VISION TRIP

This is a guest blog written by Karen Springs of Orphan’s Promise on her first Vision Trip with Heart for Lebanon.

From the third-row pew, I sit taking in the scene. A children’s choir gathering on risers in the front of the church. A collection of pre-teen girls fixing their hair as they prepare to play the hand bells, and a group of grade schoolers practicing their rendition of ‘Twinkle Twinkle Little Star’ on their recorders one last time before the program begins.

As I sit watching the scene before me, I am reminded of a dozen such recitals that I once participated in during my own childhood, also laughing to myself about the fact that the recorder is still being learned and played, and wondering who ever thought this instrument made a lovely sound?! The children before me appear to be typical kids, giggling and excited to perform for their friends and family who are pouring into the sanctuary.

But unlike my childhood, which was spent in quiet suburban America, these children have grown up knowing the realities of war.

The dozens of children standing in front of me, eager to perform their newly learned musical pieces, are from Syria. They are children who fled with their families to neighboring Lebanon to find safety and escape the horrors of a civil war that has now entered its sixth year.

Now residing in Lebanon, life is far from easy. With over 1.6 million Syrian refugees fleeing to a country with a population of only 4 million, resources and assistance remain an ever-growing challenge, and no one is given the proper documentation that allows them to work or integrate into Lebanese culture.

Women and children make up the majority of the refugee population, and access to education has been limited or nonexistent. Instead many refugee children have been left to roam the streets or find unofficial work in hopes to support their families.

It is a situation that on the outside can appear overwhelming and hopeless, but after spending a week on the ground in Lebanon I witnessed how the body of Christ is responding to the crisis. Believers are coming together and offering hope amidst a desperate situation and as a result, I witnessed first-hand how lives are being transformed.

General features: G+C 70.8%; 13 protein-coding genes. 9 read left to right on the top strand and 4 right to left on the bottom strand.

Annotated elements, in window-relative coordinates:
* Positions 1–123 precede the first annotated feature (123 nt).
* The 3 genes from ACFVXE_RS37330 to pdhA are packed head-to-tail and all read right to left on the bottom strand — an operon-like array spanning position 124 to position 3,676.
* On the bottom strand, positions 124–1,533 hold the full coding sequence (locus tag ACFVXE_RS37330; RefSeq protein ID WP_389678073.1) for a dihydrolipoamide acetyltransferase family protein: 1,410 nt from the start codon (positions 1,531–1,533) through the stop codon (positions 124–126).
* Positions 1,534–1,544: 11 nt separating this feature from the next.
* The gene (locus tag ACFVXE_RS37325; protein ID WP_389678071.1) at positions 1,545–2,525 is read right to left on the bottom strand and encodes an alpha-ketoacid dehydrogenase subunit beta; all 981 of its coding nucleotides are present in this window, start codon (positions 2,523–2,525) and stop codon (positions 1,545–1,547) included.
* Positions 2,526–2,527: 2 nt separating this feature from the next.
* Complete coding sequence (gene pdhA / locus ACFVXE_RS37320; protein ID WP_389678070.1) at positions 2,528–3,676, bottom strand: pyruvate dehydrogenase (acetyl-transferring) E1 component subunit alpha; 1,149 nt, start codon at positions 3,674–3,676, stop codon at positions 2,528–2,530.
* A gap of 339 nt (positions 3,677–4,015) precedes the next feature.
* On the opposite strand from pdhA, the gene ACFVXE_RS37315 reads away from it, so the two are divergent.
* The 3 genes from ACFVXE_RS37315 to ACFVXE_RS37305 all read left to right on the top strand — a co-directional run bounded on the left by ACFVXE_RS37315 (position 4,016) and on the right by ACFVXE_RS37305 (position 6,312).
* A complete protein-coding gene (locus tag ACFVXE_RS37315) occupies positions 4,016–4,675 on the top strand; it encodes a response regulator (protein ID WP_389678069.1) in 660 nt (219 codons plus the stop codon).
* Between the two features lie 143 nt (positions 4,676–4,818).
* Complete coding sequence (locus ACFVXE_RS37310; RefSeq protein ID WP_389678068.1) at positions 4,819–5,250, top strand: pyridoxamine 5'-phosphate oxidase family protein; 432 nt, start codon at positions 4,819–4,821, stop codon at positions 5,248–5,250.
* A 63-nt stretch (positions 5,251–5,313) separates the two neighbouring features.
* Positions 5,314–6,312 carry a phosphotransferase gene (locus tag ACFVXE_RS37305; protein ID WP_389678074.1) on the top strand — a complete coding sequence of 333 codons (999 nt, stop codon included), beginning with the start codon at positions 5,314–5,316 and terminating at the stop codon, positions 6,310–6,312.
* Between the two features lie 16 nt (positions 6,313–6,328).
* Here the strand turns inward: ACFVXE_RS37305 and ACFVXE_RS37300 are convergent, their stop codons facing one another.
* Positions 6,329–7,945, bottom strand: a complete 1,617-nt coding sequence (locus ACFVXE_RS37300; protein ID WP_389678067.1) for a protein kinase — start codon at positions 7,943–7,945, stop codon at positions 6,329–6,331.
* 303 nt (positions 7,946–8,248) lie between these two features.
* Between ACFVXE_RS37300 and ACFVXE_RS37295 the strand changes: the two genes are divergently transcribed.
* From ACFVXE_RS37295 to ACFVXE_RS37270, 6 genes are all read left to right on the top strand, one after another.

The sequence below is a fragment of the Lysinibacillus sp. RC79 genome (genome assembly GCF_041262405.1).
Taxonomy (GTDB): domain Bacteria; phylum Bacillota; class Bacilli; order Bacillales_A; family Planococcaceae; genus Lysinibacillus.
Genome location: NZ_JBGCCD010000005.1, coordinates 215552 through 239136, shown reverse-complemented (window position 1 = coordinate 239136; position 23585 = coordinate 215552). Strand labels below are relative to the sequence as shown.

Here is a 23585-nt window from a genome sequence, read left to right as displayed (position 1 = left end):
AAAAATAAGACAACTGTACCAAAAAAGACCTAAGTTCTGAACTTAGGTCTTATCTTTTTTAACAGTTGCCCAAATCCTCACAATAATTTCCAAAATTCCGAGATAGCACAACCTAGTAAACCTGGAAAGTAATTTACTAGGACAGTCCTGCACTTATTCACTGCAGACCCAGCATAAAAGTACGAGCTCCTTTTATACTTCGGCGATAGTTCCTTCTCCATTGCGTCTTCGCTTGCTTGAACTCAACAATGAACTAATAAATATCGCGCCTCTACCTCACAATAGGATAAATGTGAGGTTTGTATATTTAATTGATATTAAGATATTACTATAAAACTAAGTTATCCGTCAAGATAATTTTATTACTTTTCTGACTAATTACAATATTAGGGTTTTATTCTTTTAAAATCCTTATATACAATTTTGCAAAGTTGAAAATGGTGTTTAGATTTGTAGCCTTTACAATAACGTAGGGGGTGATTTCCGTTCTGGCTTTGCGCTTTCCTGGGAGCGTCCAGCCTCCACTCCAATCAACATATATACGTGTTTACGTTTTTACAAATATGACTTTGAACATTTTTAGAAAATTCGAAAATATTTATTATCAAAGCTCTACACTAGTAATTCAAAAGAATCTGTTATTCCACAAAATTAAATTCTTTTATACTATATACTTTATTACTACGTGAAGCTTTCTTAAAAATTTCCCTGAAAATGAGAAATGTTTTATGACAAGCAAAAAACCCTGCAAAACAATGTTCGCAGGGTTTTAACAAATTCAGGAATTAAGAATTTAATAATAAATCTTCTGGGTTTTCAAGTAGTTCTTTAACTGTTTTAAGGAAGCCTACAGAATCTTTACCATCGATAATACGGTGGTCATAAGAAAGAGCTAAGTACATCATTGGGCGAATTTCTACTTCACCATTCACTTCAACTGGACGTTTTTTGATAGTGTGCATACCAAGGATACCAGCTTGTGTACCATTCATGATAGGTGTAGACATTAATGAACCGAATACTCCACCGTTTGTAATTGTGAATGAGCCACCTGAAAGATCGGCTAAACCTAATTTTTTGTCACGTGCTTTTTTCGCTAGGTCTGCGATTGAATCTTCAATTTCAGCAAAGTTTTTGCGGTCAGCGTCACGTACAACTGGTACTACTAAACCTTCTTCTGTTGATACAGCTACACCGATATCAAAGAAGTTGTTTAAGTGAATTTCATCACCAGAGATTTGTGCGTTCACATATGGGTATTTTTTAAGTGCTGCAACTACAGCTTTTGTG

For the last several years, Orphan’s Promise has been partnering with a local ministry, Heart for Lebanon, to reach and educate Syrian refugee children. Children who have lost one or both parents remain the focus for providing education and family assistance.

Thanks to faithful Lebanese believers who have a heart to reach these children, 300 children are receiving a Christ centered education daily. Through the H.O.P.E. Educational Program (Helping Overcome Poverty through Education), non-formal education is being provided. The program gives children the opportunity to learn how to read and write in basic Arabic and English, math, and most importantly Biblical character development and instruction. There are also opportunities for students to study art and music, which have proven to be methods of healing for these children.

Teachers shared with me how when children first came to the H.O.P.E program they were closed and many even wouldn’t speak. But little by little the layers were pulled back and the children have learned to trust again.  Day by day they are finding healing.

As I sat in the church watching the kids perform, I was struck by the words that the children were singing.

We are a family whose hearts are blazing
So let’s raise our candles and light up the sky
Praying to our Father, in the name of Jesus
Make us a beacon in darkest times.

Carry your candle, run to the darkness
Seek out the hopeless, deceived and poor
Hold out your candle for all to see it
Take your candle, and go light your world
Take your candle, and go light your world.

As I sat listening, I couldn’t hold back my tears.  I realized how much we have to learn from these children.  They have experienced more tragedy then most of us could ever imagine, and yet they are discovering what it means to be a light in this dark world.

They are learning to forgive and they are learning to love and I recognize what a privilege we’ve been given to play a small role in helping to educate a generation that will bravely shine Christ to their nation.

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